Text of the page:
While on the phone with my dad the other night, we were talking about comedy and my history with comedy, and he asked me, “Well, what are some of the early types of humor you liked that still stick with you?” I was a little tired, a little brain dead, and my immediate answer was, “Uh… as a kid until now, I’ve always enjoyed silly stuff. But not all silly stuff. Some of it’s stupid silly, some of it’s intellectual silly, and there’s good and bad examples of each, which kinda makes it all more silly.”

I stopped right there, as I was making not a single lick of rational sense, but my dad’s question led me to think a little bit about which forms and methods of comedy I appreciated early on and still carry with me. So I wrote this:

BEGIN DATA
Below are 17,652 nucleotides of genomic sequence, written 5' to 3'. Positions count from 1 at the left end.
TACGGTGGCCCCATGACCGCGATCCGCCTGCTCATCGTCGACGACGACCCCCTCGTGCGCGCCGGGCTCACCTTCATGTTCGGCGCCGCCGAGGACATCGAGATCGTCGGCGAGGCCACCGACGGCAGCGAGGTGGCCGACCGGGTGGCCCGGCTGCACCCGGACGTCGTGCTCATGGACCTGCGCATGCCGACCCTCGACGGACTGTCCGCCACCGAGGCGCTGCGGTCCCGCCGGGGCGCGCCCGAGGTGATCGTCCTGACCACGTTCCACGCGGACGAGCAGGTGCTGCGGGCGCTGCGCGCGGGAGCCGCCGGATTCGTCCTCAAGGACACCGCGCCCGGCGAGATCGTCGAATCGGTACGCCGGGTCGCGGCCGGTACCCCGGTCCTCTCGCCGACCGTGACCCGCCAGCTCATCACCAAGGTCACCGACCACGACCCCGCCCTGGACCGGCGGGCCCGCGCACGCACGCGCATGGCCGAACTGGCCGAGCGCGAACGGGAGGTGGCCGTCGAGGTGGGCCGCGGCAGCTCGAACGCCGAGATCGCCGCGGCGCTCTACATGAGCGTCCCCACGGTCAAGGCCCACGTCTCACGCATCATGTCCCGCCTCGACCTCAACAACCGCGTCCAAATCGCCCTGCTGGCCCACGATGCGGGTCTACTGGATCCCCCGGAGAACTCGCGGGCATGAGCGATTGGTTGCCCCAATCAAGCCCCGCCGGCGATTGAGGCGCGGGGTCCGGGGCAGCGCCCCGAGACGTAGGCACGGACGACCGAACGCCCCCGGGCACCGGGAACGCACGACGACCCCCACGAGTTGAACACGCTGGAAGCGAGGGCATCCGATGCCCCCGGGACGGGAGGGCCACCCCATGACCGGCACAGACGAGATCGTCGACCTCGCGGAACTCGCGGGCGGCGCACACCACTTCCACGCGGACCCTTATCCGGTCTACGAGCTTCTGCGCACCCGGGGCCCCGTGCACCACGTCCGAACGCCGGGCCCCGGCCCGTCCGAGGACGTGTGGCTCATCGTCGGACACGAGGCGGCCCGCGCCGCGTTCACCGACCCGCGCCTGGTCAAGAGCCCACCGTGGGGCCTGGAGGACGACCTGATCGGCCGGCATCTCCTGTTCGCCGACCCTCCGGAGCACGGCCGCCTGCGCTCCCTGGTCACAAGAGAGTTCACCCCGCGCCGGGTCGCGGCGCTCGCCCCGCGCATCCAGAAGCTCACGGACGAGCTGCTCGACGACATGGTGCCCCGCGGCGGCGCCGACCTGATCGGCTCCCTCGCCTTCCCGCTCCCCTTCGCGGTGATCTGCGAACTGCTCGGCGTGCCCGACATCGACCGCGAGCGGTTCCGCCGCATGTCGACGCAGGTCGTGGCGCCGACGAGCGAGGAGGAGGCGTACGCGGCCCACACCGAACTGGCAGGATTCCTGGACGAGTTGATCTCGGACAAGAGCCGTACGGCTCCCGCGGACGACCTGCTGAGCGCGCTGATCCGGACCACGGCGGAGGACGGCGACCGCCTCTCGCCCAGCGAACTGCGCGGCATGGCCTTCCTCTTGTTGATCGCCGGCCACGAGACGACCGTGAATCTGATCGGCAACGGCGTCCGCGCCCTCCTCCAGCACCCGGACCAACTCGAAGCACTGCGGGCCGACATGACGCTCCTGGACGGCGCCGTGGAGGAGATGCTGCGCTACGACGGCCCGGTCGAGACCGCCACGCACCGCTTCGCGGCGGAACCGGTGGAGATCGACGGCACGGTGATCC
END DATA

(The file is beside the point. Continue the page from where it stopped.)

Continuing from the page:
5 COMEDY TECHNIQUES

THAT HAVE STUCK WITH ME

DEADPAN

At the age of 11, after seeing the 1989 Tim Burton movie, I became obsessed with all things Batman. The ’60s TV show, in particular. I took it rather seriously at first, but as I grew into my sense of humor throughout adolescence, I started to appreciate the deadpan genius of Adam West and a few of the veteran character actors on the show.

Neil Hamilton, who played Commissioner Gordon, was a master of finding the super-serious side of funny in the often-outlandish dialogue he was given and performances he was surrounded by. The man was a brilliant straight man, whether he realized it or not. The style and rhythm of his dialogue delivery influence me to this day.

Also, I fell hard for Airplane! at an impressionable age. I loved the combination of obvious, elementary-level jokes and straight-faced performances of Leslie Nielson, Peter Graves and Robert Stack. I recently learned that the studio balked at the casting of dramatic actors in those parts and wanted Chevy Chase, Dom Deluise and Bill Murray instead. Which would not have been nearly as sublimely silly.